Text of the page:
Warming of the Indian Ocean at a fast pace owing to climate change poses a threat to the multi-million dollar blue economy of India, scientists said here Thursday. Climate change is affecting fisheries through change in stock productivity and its distribution, they said during the opening session of a 'Winter School on Climate Change in Marine Fisheries' being organised by the Central Marine Fisheries Research Institute here.
The change in climate change is causing floods and drought across the globe, Vice-Chancellor of Kerala University of Fisheries and Ocean Studies A Ramachandran said while inaugurating the 21-day school which would provide a platform for an academic-oriented discussion on the effect of climate change on marine species.
Increased water temperature and higher carbon dioxide concentration make the ocean more acidic, he said. There would be a drop in productivity of marine species as there was a gradual damage being caused to the ecosystem and biodiversity, the Vice-Chancellor said.
Commitment of the stakeholders and coordinated efforts were required for the growth of the blue economy in a sustainable way, he said. Indian Ocean is warming at 0.11C per decade faster than the Atlantic (0.07C) and the Pacific (0.05C) and the temperature of the sea surface of the Indian Ocean would increase by 0.60 C by 2050, said director of Central Marine Fisheries Research Institute A Gopalakrishnan.
"However, Indian marine fish harvesting is more eco-friendly than the global scenario. Our marine fisheries is emitting 17.5 per cent less carbon footprints than the global average when it comes to fishing material involved in fishery," he said.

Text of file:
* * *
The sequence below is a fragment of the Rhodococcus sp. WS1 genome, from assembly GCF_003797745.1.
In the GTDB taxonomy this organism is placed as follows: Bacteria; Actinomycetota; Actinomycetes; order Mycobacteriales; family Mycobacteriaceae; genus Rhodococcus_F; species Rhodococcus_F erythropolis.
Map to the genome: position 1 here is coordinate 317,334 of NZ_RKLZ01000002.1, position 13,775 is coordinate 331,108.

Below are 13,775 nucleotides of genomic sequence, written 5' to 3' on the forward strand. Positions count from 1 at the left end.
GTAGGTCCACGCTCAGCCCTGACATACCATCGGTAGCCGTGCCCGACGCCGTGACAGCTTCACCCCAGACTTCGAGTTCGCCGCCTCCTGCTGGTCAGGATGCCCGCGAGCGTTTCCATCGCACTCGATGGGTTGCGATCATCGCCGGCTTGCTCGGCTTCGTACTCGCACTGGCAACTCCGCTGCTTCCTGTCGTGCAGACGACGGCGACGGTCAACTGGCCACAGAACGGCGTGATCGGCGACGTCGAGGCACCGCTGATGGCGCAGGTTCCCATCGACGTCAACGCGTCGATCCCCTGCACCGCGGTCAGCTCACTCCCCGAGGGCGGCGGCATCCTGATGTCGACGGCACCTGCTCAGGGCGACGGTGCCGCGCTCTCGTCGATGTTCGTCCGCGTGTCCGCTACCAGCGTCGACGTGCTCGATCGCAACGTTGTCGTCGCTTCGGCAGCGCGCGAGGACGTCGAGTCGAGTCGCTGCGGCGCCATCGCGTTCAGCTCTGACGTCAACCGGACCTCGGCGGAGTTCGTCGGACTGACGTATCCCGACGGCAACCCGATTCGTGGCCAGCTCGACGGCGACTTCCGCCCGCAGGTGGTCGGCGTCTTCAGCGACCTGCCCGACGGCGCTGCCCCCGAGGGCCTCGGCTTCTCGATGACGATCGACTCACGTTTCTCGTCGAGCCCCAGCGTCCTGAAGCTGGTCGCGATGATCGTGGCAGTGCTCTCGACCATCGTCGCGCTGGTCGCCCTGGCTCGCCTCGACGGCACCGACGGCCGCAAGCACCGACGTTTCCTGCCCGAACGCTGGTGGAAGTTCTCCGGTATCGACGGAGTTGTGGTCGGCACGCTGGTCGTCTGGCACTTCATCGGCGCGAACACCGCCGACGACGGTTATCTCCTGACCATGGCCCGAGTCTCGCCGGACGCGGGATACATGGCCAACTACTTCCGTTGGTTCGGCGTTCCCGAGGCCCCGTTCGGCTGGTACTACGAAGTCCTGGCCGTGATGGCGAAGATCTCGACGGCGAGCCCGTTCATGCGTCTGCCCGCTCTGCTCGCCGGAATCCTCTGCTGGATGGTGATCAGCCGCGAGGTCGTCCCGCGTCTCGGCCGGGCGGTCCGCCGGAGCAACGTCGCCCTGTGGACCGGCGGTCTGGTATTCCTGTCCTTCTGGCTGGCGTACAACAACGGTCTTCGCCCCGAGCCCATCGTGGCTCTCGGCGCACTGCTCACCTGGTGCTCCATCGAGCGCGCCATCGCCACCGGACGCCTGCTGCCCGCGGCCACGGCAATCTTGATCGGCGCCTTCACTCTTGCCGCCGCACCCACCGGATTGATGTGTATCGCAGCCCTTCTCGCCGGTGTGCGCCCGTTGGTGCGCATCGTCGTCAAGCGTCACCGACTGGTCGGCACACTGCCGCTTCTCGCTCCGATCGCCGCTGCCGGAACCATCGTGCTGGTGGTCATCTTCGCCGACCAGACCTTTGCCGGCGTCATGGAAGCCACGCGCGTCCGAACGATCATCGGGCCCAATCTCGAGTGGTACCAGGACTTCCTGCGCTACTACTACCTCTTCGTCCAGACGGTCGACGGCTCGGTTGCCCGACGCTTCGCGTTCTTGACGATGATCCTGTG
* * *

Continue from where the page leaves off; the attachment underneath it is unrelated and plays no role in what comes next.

The institute has catalogued resource-wise information and the institute was in the process of predicting fish biomass changes in Indian oceans in future, he said. It has also prepared adaptation strategies to climate change with action plans and research on estimating the primary productivity of Indian exclusive economic zone (EEZ) for assessing the carrying capacity in Indian waters with respect to climate change was also underway, Gopalakrishnan said.
Course director of the winter school and head of the Demersal Fisheries division of the marine fisheries research institute P U Zacharia said the country experienced 24 extreme climatic events around the Indian coasts resulting in loss of life and property. "Estimate of climate change impact is essential to devise climate change policies and suggest adaptation and mitigation measures," he said.
The Winter School is aimed at equipping scientists, researchers and other stakeholders with the tools and requisite knowledge to assess and adapt to the changes occurring because of climatic variations, said the Central Marine Fisheries Research Institute. As many as 25 researchers and teachers were participating the in the programme.
(With inputs from agencies.)